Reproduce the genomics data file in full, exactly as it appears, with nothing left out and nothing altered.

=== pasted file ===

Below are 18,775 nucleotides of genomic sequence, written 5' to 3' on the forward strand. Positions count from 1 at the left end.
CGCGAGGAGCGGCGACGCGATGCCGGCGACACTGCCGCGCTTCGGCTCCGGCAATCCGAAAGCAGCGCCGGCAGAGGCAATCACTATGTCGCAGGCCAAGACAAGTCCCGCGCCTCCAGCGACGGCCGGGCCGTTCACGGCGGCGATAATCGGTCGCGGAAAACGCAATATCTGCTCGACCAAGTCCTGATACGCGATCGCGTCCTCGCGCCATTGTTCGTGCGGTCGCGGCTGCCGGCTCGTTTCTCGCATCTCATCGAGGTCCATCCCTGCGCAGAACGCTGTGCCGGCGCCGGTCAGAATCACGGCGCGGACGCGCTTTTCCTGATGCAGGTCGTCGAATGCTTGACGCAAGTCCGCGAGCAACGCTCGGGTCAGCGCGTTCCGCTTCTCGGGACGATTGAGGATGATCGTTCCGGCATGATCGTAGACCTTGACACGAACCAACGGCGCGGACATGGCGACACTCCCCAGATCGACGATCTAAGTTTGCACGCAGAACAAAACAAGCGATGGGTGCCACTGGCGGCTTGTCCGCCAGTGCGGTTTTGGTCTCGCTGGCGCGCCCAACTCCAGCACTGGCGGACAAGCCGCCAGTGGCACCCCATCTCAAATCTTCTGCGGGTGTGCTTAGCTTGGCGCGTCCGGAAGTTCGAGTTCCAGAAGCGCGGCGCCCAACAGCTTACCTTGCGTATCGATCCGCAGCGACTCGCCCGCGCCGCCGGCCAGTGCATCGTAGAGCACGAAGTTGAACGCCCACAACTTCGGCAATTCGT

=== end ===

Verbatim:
Below are 18,775 nucleotides of genomic sequence, written 5' to 3' on the forward strand. Positions count from 1 at the left end.
CGCGAGGAGCGGCGACGCGATGCCGGCGACACTGCCGCGCTTCGGCTCCGGCAATCCGAAAGCAGCGCCGGCAGAGGCAATCACTATGTCGCAGGCCAAGACAAGTCCCGCGCCTCCAGCGACGGCCGGGCCGTTCACGGCGGCGATAATCGGTCGCGGAAAACGCAATATCTGCTCGACCAAGTCCTGATACGCGATCGCGTCCTCGCGCCATTGTTCGTGCGGTCGCGGCTGCCGGCTCGTTTCTCGCATCTCATCGAGGTCCATCCCTGCGCAGAACGCTGTGCCGGCGCCGGTCAGAATCACGGCGCGGACGCGCTTTTCCTGATGCAGGTCGTCGAATGCTTGACGCAAGTCCGCGAGCAACGCTCGGGTCAGCGCGTTCCGCTTCTCGGGACGATTGAGGATGATCGTTCCGGCATGATCGTAGACCTTGACACGAACCAACGGCGCGGACATGGCGACACTCCCCAGATCGACGATCTAAGTTTGCACGCAGAACAAAACAAGCGATGGGTGCCACTGGCGGCTTGTCCGCCAGTGCGGTTTTGGTCTCGCTGGCGCGCCCAACTCCAGCACTGGCGGACAAGCCGCCAGTGGCACCCCATCTCAAATCTTCTGCGGGTGTGCTTAGCTTGGCGCGTCCGGAAGTTCGAGTTCCAGAAGCGCGGCGCCCAACAGCTTACCTTGCGTATCGATCCGCAGCGACTCGCCCGCGCCGCCGGCCAGTGCATCGTAGAGCACGAAGTTGAACGCCCACAACTTCGGCAATTCGT